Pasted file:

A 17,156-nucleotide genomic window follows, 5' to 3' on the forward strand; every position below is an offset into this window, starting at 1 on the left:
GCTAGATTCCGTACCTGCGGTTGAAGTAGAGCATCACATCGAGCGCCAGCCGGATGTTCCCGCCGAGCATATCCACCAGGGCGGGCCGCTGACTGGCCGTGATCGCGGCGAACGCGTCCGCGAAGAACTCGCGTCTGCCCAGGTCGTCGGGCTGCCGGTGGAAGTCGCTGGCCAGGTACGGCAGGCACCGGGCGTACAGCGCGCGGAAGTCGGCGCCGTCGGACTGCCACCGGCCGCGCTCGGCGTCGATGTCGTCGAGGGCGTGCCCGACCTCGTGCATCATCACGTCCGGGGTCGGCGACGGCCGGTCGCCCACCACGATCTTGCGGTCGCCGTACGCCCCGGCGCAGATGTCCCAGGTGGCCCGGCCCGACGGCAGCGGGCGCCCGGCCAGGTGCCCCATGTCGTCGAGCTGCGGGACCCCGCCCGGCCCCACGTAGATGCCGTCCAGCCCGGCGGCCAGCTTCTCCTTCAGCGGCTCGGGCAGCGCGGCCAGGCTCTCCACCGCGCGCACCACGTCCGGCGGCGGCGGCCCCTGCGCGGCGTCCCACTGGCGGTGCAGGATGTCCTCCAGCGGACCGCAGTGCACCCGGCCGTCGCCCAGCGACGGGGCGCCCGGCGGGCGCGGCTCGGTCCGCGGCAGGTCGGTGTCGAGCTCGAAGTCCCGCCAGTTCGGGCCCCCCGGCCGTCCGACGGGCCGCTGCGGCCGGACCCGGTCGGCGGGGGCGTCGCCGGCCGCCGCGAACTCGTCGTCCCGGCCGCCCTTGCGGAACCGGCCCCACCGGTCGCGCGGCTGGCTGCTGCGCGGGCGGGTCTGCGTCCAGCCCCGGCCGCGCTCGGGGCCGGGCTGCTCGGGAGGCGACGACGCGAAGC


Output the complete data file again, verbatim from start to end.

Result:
A 17,156-nucleotide genomic window follows, 5' to 3' on the forward strand; every position below is an offset into this window, starting at 1 on the left:
GCTAGATTCCGTACCTGCGGTTGAAGTAGAGCATCACATCGAGCGCCAGCCGGATGTTCCCGCCGAGCATATCCACCAGGGCGGGCCGCTGACTGGCCGTGATCGCGGCGAACGCGTCCGCGAAGAACTCGCGTCTGCCCAGGTCGTCGGGCTGCCGGTGGAAGTCGCTGGCCAGGTACGGCAGGCACCGGGCGTACAGCGCGCGGAAGTCGGCGCCGTCGGACTGCCACCGGCCGCGCTCGGCGTCGATGTCGTCGAGGGCGTGCCCGACCTCGTGCATCATCACGTCCGGGGTCGGCGACGGCCGGTCGCCCACCACGATCTTGCGGTCGCCGTACGCCCCGGCGCAGATGTCCCAGGTGGCCCGGCCCGACGGCAGCGGGCGCCCGGCCAGGTGCCCCATGTCGTCGAGCTGCGGGACCCCGCCCGGCCCCACGTAGATGCCGTCCAGCCCGGCGGCCAGCTTCTCCTTCAGCGGCTCGGGCAGCGCGGCCAGGCTCTCCACCGCGCGCACCACGTCCGGCGGCGGCGGCCCCTGCGCGGCGTCCCACTGGCGGTGCAGGATGTCCTCCAGCGGACCGCAGTGCACCCGGCCGTCGCCCAGCGACGGGGCGCCCGGCGGGCGCGGCTCGGTCCGCGGCAGGTCGGTGTCGAGCTCGAAGTCCCGCCAGTTCGGGCCCCCCGGCCGTCCGACGGGCCGCTGCGGCCGGACCCGGTCGGCGGGGGCGTCGCCGGCCGCCGCGAACTCGTCGTCCCGGCCGCCCTTGCGGAACCGGCCCCACCGGTCGCGCGGCTGGCTGCTGCGCGGGCGGGTCTGCGTCCAGCCCCGGCCGCGCTCGGGGCCGGGCTGCTCGGGAGGCGACGACGCGAAGC